Boston Bruins to Face Ryan Miller for 1st Time Since Milan Lucic Incident

Al DanielCorrespondent IIFebruary 8, 2012

BUFFALO, NY - APRIL 17: Milan Lucic #17 of the Boston Bruins stands in front of Henrik Tallinder #10 and Ryan Miller #30 of the Buffalo Sabres  in Game Two of the Eastern Conference Quarterfinals during the 2010 NHL Stanley Cup Playoffs at HSBC Arena on April 17, 2010  in Buffalo, New York.  (Photo by Rick Stewart/Getty Images)
Rick Stewart/Getty Images

Ryan Miller will be the presumptive starter Wednesday night when his Buffalo Sabres host the Boston Bruins. If he does get the nod, it will equal his first confrontation with Milan Lucic’s team since a Nov. 12 collision with the power forward rendered him out of commission for three weeks and nine games.

As such, the visiting Bruins will need to be ready to repress a concoction of motivation and momentum in the Buffalo net. The sooner they begin to fluster Miller’s endeavor to exact a little retribution on the scoreboard, the sooner they can officially make the Miller-Lucic rematch a minor detail.

Silencing the local audience might not be possible in this particular meeting, but the fans will not be able to help much if Boston instills some self doubt to the recently streaking Sabres.

Even if Miller and his skating mates decide that 88 days and one other meeting on the eve of Thanksgiving are enough to let bonus bitterness subside, the masses at First Niagara Center will doubtlessly enhance their vocal support for the franchise goaltender. That will come in a twofold manner between cheers for Miller and jeers directed at Lucic.

Not that Miller needs much in the way of incitement these days, for he happens to be in the midst of logging his best stretch of performances to date this season. Seeing every possible minute of action in the Sabres' last four games, he is 3-0-1 with five goals against and recorded his second shutout of the season, which salvaged a point from a 1-0 shootout loss to the New York Rangers.

Before that bout with the top-dog Blueshirts last week, Miller posted a .964 save percentage in back-to-back outings, making for his two most efficient outings since mid-October. The Montreal Canadiens and New Jersey Devils could only penetrate him on one of 28 registered stabs.

And most recently, this past Saturday, Miller withstood his third-heaviest workload of the season repelling 35 out of 38 shots en route to a 4-3 shootout win over the New York Islanders.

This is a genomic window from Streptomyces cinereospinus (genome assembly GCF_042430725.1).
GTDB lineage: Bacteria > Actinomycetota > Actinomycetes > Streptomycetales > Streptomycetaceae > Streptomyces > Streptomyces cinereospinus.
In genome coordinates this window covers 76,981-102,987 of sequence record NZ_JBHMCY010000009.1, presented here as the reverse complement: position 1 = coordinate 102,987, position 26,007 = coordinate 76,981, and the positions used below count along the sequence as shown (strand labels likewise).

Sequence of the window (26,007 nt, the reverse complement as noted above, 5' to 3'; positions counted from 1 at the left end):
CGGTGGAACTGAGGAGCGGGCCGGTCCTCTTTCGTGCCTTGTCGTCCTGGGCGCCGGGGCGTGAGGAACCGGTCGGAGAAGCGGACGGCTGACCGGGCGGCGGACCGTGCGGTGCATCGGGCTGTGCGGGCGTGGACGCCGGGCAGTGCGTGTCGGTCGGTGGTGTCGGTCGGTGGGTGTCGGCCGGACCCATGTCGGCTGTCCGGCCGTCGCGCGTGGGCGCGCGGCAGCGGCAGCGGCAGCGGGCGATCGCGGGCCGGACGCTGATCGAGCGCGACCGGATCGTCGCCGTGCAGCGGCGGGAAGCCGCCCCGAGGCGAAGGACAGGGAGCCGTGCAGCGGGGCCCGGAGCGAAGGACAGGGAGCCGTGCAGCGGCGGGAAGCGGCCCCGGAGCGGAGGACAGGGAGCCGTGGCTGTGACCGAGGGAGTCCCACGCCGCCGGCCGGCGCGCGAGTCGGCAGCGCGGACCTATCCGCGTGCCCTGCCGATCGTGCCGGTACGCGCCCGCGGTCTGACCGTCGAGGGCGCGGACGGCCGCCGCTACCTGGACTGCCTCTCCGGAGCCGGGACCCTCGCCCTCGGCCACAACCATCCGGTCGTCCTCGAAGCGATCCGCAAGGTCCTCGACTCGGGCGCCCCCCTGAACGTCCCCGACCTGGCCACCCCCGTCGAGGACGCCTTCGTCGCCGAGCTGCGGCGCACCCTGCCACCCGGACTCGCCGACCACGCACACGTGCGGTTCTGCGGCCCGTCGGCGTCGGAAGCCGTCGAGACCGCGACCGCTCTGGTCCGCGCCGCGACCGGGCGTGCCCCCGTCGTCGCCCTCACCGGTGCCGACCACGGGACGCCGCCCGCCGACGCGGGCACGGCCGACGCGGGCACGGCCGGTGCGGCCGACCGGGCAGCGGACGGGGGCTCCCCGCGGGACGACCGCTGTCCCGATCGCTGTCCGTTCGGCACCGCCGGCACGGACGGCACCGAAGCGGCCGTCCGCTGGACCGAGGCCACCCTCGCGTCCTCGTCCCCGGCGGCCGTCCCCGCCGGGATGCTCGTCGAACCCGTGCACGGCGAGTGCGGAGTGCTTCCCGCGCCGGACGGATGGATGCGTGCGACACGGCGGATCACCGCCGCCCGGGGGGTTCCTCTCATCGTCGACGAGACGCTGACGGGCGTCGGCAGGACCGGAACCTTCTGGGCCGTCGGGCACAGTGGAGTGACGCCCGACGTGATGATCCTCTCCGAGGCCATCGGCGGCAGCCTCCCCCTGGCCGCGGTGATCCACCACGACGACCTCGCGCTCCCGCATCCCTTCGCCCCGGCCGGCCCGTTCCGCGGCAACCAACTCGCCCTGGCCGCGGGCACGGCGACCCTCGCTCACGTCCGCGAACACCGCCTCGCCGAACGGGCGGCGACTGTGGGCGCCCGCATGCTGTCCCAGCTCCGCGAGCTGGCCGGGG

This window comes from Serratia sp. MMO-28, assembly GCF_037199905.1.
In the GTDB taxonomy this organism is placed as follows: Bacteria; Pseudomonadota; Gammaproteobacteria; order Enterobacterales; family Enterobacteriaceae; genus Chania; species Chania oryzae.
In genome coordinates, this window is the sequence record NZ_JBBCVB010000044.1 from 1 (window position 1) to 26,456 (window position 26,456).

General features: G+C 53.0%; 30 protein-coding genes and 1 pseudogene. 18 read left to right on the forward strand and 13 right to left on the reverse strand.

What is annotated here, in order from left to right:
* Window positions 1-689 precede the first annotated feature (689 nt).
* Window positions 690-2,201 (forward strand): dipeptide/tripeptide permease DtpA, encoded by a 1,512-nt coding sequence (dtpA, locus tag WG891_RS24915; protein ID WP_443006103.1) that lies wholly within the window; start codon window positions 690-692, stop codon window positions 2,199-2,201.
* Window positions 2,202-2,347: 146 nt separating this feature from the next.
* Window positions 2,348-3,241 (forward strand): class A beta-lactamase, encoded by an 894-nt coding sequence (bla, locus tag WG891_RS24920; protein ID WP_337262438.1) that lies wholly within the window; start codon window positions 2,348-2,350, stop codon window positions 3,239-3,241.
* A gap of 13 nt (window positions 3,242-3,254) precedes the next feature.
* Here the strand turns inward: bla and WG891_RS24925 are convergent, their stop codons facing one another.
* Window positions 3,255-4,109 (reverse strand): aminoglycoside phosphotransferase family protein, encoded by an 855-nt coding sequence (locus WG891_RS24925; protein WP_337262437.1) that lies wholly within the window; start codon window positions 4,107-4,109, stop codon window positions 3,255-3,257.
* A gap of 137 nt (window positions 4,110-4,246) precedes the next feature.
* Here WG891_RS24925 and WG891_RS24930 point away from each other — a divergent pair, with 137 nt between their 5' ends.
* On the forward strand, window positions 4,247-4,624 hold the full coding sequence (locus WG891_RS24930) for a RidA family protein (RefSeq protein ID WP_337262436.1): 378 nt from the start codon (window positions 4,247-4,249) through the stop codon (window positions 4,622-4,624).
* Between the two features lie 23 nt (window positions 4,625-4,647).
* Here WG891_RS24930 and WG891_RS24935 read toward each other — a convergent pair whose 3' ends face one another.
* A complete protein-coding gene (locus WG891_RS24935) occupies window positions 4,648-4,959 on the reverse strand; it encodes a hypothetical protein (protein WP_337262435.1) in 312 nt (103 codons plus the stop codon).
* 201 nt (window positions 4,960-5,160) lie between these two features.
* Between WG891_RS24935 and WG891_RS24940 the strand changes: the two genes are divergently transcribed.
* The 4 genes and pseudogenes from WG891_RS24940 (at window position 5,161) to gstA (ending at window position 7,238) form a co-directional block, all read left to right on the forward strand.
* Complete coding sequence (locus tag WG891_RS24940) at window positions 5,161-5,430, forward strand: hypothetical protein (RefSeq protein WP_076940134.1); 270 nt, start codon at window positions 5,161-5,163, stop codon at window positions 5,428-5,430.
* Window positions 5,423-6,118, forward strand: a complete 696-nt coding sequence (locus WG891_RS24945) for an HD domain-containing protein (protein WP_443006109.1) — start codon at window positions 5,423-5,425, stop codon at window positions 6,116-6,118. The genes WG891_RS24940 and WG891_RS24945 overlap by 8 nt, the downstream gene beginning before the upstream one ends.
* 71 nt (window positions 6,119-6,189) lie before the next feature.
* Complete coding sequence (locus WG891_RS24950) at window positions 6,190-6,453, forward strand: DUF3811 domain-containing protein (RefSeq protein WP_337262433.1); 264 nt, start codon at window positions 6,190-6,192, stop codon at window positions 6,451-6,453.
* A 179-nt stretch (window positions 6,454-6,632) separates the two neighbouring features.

The Bruins, meanwhile, have only just rekindled their collective scoring touch, brushing aside 3-0 and 2-1 falters to Carolina and Pittsburgh with an assertive 4-1 victory over the Washington Capitals on Sunday. It marked the first occasion since Jan. 12 that Boston seized the initial lead, extended it to 2-0 and stayed at least one stride ahead of their adversary until the final horn.

Head coach Claude Julien figures to roll out the same realigned depth chart he unveiled on Sunday as the Bruins shoot for their first pair of consecutive wins in nearly four weeks. Buffalo, on the other hand, will vie to improve on its opening-frame results en route to a five-game unbeaten run.

Miller conceded a multi-goal first period in Saturday’s bout with the Islanders, who took a 3-1 lead into dressing room at the 20-minute mark. He rapidly recovered and turned away each of 20 shots over the remainder of regulation, plus a whopping nine in the five-minute overtime before polishing off New York in another shootout.

An early, multi-goal pothole should be tougher for Miller’s mates to surmount, however, if it is Tim Thomas or Tuukka Rask rather than Al Montoya safeguarding it in the other cage. Regardless of how much emotion the Buffalo buffs are harboring Wednesday night, the Bruins can render their noise irrelevant by overwhelming and penetrating Miller and daring a cold Sabres’ top six to recompense.